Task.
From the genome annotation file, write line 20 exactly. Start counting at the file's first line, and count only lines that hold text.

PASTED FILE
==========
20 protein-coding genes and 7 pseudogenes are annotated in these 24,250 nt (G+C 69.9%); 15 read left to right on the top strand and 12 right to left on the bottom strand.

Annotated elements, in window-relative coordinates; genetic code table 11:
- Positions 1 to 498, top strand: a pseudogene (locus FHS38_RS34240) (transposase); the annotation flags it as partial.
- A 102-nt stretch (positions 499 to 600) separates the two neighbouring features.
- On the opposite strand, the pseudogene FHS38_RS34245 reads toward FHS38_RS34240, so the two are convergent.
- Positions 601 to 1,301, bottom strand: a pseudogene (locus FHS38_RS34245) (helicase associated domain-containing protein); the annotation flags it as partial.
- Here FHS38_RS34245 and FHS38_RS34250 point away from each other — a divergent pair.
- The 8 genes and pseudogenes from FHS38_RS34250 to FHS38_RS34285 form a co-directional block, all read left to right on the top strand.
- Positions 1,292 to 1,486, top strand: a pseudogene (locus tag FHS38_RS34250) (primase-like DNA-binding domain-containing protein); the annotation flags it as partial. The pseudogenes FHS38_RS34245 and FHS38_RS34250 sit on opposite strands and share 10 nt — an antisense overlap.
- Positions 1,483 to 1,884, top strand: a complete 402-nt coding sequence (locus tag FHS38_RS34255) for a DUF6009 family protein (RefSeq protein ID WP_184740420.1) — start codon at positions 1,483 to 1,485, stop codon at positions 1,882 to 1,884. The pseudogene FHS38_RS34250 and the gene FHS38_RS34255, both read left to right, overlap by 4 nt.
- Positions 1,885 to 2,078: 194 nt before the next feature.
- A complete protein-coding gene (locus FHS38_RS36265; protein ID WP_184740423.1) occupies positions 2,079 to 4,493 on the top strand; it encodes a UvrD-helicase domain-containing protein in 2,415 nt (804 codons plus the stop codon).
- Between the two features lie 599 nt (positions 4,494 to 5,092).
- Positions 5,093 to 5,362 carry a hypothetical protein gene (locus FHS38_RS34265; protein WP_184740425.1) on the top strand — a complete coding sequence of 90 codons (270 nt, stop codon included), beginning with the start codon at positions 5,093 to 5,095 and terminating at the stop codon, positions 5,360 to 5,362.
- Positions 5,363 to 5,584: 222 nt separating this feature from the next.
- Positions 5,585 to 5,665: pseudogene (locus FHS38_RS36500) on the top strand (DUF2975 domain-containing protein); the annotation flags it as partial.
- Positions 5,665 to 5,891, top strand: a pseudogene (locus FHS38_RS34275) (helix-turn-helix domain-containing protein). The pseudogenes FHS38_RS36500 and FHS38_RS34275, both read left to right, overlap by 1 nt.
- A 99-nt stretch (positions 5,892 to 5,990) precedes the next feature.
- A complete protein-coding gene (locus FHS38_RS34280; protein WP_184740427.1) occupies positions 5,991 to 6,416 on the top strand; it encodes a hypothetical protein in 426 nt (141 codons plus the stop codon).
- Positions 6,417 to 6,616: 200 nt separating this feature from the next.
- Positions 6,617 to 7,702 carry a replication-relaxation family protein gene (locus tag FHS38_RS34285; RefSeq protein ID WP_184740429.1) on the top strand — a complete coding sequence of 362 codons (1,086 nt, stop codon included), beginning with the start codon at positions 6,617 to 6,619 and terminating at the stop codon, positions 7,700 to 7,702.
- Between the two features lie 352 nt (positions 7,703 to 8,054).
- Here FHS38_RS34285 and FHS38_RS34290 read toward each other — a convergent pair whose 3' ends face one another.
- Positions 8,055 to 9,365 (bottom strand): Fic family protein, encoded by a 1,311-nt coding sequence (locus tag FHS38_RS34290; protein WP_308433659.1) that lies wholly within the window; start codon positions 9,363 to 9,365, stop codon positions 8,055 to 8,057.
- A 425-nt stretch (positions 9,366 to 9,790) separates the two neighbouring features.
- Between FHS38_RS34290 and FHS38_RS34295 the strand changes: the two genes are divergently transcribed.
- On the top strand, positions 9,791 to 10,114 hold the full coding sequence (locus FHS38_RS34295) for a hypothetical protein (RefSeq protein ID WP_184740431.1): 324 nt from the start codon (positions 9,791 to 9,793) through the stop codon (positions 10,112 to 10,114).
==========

- Positions 6,417 to 6,616: 200 nt separating this feature from the next.